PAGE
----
General Electric could be set for a return to the civil turboprop sector. The company's general manager for CF34 project development, Chuck Nugent, says that the sector is a small, yet "growing" area of the industry and that a new engine for this market is currently being studied.

Although GE developed in the 1980s the CT7 engine that powered the Saab 340 and CASA CN-235, it is the Pratt & Whitney Canada PW120 that established itself as the mainstay of the turboprop sector. Both in-production turboprop families, the ATR 42 / 72 and Bombardier Q Series, are powered by it.

However, there is an opening for a new-generation engine, with ATR's senior vice-president commercial John Moore saying that the company continues to assess the market for a larger turboprop in the 90-seat range, but "there is no engine on the market right now that satisfies our requirement".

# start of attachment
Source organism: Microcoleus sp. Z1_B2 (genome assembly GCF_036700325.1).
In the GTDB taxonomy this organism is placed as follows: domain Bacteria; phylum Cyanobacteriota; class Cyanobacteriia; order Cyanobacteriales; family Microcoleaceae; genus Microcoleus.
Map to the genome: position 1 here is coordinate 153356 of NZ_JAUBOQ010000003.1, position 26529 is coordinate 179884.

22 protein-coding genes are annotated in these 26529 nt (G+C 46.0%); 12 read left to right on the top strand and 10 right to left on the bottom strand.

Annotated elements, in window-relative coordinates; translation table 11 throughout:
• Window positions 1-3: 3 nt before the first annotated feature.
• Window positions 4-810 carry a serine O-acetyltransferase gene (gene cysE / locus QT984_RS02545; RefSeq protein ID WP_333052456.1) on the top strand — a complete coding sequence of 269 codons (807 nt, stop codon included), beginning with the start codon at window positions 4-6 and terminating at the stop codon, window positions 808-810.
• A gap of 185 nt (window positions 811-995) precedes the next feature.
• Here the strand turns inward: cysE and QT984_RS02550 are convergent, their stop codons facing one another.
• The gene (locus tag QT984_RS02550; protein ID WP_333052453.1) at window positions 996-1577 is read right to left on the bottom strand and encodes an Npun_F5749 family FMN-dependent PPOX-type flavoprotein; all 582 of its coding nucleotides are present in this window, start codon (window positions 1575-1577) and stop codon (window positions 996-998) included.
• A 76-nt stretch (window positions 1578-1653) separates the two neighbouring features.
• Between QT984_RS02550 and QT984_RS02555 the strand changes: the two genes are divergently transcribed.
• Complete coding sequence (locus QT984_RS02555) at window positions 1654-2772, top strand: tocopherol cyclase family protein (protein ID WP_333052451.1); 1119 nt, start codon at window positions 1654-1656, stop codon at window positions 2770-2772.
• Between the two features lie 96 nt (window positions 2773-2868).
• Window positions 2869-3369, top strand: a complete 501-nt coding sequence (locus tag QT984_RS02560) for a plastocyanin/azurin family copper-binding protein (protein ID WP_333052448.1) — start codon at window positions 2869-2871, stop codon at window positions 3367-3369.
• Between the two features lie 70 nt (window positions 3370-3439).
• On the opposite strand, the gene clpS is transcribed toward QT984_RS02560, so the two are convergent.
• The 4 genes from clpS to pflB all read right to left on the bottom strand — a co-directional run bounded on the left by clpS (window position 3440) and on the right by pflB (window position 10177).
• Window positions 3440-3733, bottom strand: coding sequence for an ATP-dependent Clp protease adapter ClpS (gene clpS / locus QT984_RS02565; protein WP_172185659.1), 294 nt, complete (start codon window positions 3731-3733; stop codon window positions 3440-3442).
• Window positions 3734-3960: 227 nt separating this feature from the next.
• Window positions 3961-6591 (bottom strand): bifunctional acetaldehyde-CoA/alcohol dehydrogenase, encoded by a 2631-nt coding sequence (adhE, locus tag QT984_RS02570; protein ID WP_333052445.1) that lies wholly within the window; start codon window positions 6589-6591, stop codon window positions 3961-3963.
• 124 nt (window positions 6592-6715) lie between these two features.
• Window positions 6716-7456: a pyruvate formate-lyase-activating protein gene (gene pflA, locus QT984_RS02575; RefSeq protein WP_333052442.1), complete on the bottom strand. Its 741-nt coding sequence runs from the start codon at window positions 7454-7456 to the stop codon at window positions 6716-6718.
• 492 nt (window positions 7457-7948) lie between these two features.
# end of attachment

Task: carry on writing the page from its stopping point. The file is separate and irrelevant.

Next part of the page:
As GE assesses what, if any, engine product development the turboprop market warrants, Nugent says GE continues to believe that it can offer a product that matches or betters the performance of a geared turbofan but "without the complexity of adding a gear system".

Source: Flight International